A massive study among 645,626 individuals in the United States, UK, and Mexico has found a rare gene variant that appears to offer "substantial protection" against weight gain.
Roughly 1 in 2,500 people appear to carry a particular mutation of a gene called GPR75, leading to only one working copy of it. Being in this rare group of people is associated with a lower body weight and 54 percent lower odds of obesity.
These results are consistent across multiple ancestries, environmental exposures and genetic backgrounds, and they strongly suggest GPR75 is one of many genes involved in weight gain.
Instead of sequencing each and every gene in the human genome, exome sequencing focuses only on exons, which make up about one percent of all DNA. Exons are the pieces that provide instructions for proteins, which means when you sequence this entire subset you can identify mutations in protein-coding regions of any gene.
Such variations are generally quite rare, but when they are found, they "self-identify" causative genes.
"The principles of discovery exemplified in the study of Akbari et al. go beyond that of body weight control and obesity," metabolic disease researchers Giles Yeo and Stephen O'Rahilly, who weren't involved in the study, write in a related Perspective piece.
"It is likely that human exome sequencing at scale will become an increasingly important entry point for the discovery of mechanistic insights into mammalian biology."
Using this method, the team identified 16 genes that were linked to both exon mutations and a person's body mass. Four of the genes had already been found in previous studies on weight gain, and are known to influence appetite, which suggests the authors are on the right track.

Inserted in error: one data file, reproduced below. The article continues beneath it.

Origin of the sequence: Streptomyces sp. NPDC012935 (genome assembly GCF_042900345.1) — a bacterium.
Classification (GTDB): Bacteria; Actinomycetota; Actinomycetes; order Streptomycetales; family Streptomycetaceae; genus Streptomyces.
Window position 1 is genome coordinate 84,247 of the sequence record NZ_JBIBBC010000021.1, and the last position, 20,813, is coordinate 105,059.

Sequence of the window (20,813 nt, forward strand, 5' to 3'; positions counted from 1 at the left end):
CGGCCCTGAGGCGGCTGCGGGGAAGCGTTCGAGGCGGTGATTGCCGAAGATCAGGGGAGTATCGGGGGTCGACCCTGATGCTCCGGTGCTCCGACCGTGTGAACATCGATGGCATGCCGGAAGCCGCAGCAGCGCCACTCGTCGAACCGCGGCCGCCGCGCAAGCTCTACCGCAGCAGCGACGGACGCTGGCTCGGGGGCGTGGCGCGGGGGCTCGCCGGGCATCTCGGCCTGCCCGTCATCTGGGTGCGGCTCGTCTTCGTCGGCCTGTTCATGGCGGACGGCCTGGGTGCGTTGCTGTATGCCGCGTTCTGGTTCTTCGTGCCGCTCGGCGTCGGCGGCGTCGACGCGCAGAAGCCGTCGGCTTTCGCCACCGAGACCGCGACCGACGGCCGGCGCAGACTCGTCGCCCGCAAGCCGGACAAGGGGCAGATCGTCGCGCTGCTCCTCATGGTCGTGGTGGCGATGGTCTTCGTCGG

Of all the mutations, variations in the GPR75 gene had the largest effect on a person's body mass index. People carrying mutations that only inactivated one copy of this gene weighed 5.3 kilograms less on average.
In further lab tests, when mice lacked a single copy of this gene, the animals gained 25 percent less weight than those with the fully functioning GPR75 gene. When mice lacked both copies of the gene, on the other hand, they gained 44 percent less weight.
"Although it remains unclear whether the leanness of these animals is due to effects on energy intake, expenditure, or both, this study establishes that GPR75 is involved in the control of energy balance and that inhibiting its signaling might be expected to result in a loss of body weight," write Yeo and O'Rahilly.
There are still many questions that need to be answered about GPR75, but the new finding is a promising start.
In the past, other studies have identified certain "thin" genes in humans that stop mice from putting on weight. Still, figuring out if that link is causal or merely a coincidence is tricky business, especially as these genes are probably working in concert with other genetic and environmental factors to control our body weight.
The study was published in Science.